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A Perfect Day in the 15th

Ballon de Paris

Our guide Stephanie gives us the scoop on what makes the neighborhood she calls home a must-see for Paris visitors.

The 15th is Paris’ largest arrondissement in both area and population. As part of the Montparnasse district, its been a center of invention throughout the city’s history.

The neighborhood’s pioneering claims to fame range from being the site of Louis Pasteur’s laboratories and Citroën’s manufacturing plants, to the celebrated Cordon Bleu culinary institute. The area near the Montparnasse train station began to teem with artist studios when the avant garde moved south from Montmartre after World War I. Today this innovative neighborhood offers exceptional cultural and cuisine excursions for the adventurous visitor.

Paris Balloon (Ballon de Paris)
Parc André Citroën, 2 Rue Cauchy

Spectacular view from the Ballon de Paris.
Spectacular view from the Ballon de Paris

Hot air balloons were invented in France in 1783, and what better place to give one a whirl than Paris? The tethered helium-filled balloon at Parc André Citroën gently ascends close to 500 feet to offer a panoramic view of the capital. This is a big hit for kids and parents alike. Be sure to check the website before heading to the park, as flights are subject to wind conditions.

The Tour Montparnasse
33 Avenue du Maine

The Tour Montparnasse

Another place to catch that perfect Paris photo is from the top of the city’s first skyscraper. The Tour Montparnasse opened in 1973 and continues to offer unbeatable 360 degree views of the Paris skyline. The 15th district remains at the helm of architectural innovation (and controversy) as work begins on the Tour Triangle by Swiss architects Herzog & de Meuron. This 590 feet tall glass pyramid will be located near the expo center, Parc des Expositions de la Porte de Versailles.

The Louis Pasteur Museum
25-28 Rue du Docteur Roux

Louis Pasteur's laboratory a the Musée Pasteur.
Louis Pasteur’s laboratory at the Musée Pasteur

Scientists–and aspiring scientists–should not miss the museum of Louis Pasteur (1822-1895), in the world-famous Pasteur Institute. Step back in time to see Pasteur’s laboratory where the founder of microbiology unlocked the mysteries of viruses and bacteria. The museum is open Monday to Friday with tours at 2:00 pm, 3:00 pm, and 4:00 pm. These tours also includes his 19th-century apartments and a Byzantine-style crypt, the final resting place of the scientist and his wife.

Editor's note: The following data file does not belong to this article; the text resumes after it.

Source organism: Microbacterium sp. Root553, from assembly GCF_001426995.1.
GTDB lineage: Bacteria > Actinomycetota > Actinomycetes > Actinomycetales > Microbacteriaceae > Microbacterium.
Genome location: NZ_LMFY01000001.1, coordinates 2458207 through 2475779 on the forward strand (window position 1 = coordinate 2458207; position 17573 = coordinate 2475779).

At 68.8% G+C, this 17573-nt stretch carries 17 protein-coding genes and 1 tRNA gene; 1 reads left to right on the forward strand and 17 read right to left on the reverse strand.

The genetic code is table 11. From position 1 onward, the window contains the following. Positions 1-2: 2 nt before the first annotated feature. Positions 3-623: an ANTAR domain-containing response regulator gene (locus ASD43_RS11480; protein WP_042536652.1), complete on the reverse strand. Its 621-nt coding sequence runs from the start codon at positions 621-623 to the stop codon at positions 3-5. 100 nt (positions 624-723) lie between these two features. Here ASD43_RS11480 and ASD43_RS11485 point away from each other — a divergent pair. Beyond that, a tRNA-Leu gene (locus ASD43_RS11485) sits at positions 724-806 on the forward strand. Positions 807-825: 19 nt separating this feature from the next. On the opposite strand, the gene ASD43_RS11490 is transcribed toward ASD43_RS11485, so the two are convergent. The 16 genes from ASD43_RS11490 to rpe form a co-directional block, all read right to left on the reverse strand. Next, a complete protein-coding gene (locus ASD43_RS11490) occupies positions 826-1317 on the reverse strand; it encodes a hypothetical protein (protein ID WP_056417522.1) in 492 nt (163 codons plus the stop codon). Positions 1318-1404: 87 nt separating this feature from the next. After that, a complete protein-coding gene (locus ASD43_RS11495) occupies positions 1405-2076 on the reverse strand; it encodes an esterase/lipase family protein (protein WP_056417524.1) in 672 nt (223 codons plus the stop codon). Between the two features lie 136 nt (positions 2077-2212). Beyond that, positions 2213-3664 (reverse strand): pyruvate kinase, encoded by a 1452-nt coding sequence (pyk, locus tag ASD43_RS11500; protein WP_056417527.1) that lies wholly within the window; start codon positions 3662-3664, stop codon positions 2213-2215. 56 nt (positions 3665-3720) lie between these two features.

Bourdelle Museum (Musée Bourdelle)
16-18 Rue Antoine Bourdelle

The dreamlike museum of sculptor Antoine Bourdelle.
The dreamlike museum of sculptor Antoine Bourdelle

A short walk west of the Pasteur Institute takes you to the studio of another great innovator: the sculptor Antoine Bourdelle (1869-1929). This beautifully curated museum features Bourdelle’s monumental bronze and marble works in the artist’s original studio space, making you feel as if the sculptor himself could walk in anytime. A visit here (free admission!) is a perfect complement to our Rodin: The Man and His Monuments tour, as Bourdelle studied with Rodin before staking out his own distinctive style.

Where to eat:

15 Rue Desnouettes
+33 1 48 42 95 90

For a relaxing lunch or dinner, don’t miss this charming small restaurant featuring Basque cuisine from southwest France. Recently featured in the French guide ‘Le Fooding,’ their tasting menus offer a true culinary adventure.

Le Beurre-Noisette (Reservations required)
68 Rue Vasco de Gama
+33 1 48 56 82 49

Le Beurre-Noisette is one of the hidden gems of the 15th. Lunch or dinner at this Michelin-selected restaurant will help you feel like a Parisian local.

Aux Merveilleux de Fred
129 bis Rue Saint Charles

Difficulty choosing at Aux Merveilleux de Fred.
Difficulty choosing at Aux Merveilleux de Fred

For a sweet treat, make a detour to this celebrated pastry shop that specializes in delightful creamy meringues.

Bonne journée!

Stéphanie at the Ballon de Paris.
Stéphanie at the Ballon de Paris

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